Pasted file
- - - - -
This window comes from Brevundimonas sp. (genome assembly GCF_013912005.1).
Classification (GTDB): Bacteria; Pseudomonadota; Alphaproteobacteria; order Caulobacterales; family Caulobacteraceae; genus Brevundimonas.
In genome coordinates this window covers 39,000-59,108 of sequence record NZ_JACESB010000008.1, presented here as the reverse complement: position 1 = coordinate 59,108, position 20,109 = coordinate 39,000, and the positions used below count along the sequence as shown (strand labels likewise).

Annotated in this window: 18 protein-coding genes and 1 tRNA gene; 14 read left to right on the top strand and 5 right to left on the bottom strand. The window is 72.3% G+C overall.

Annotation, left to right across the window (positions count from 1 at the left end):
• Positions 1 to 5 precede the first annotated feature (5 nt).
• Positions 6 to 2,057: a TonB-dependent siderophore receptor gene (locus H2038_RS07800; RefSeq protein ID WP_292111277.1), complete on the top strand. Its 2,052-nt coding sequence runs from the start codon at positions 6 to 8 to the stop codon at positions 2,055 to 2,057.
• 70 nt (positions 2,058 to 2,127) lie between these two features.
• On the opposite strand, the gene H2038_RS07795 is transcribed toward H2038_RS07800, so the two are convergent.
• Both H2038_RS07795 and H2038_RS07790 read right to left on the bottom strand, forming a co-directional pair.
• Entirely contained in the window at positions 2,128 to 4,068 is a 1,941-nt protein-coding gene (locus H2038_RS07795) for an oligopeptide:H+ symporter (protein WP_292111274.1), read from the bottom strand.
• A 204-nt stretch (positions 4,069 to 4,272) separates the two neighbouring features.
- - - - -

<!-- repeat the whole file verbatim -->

This window comes from Brevundimonas sp. (genome assembly GCF_013912005.1).
Classification (GTDB): Bacteria; Pseudomonadota; Alphaproteobacteria; order Caulobacterales; family Caulobacteraceae; genus Brevundimonas.
In genome coordinates this window covers 39,000-59,108 of sequence record NZ_JACESB010000008.1, presented here as the reverse complement: position 1 = coordinate 59,108, position 20,109 = coordinate 39,000, and the positions used below count along the sequence as shown (strand labels likewise).

Annotated in this window: 18 protein-coding genes and 1 tRNA gene; 14 read left to right on the top strand and 5 right to left on the bottom strand. The window is 72.3% G+C overall.

Annotation, left to right across the window (positions count from 1 at the left end):
• Positions 1 to 5 precede the first annotated feature (5 nt).
• Positions 6 to 2,057: a TonB-dependent siderophore receptor gene (locus H2038_RS07800; RefSeq protein ID WP_292111277.1), complete on the top strand. Its 2,052-nt coding sequence runs from the start codon at positions 6 to 8 to the stop codon at positions 2,055 to 2,057.
• 70 nt (positions 2,058 to 2,127) lie between these two features.
• On the opposite strand, the gene H2038_RS07795 is transcribed toward H2038_RS07800, so the two are convergent.
• Both H2038_RS07795 and H2038_RS07790 read right to left on the bottom strand, forming a co-directional pair.
• Entirely contained in the window at positions 2,128 to 4,068 is a 1,941-nt protein-coding gene (locus H2038_RS07795) for an oligopeptide:H+ symporter (protein WP_292111274.1), read from the bottom strand.
• A 204-nt stretch (positions 4,069 to 4,272) separates the two neighbouring features.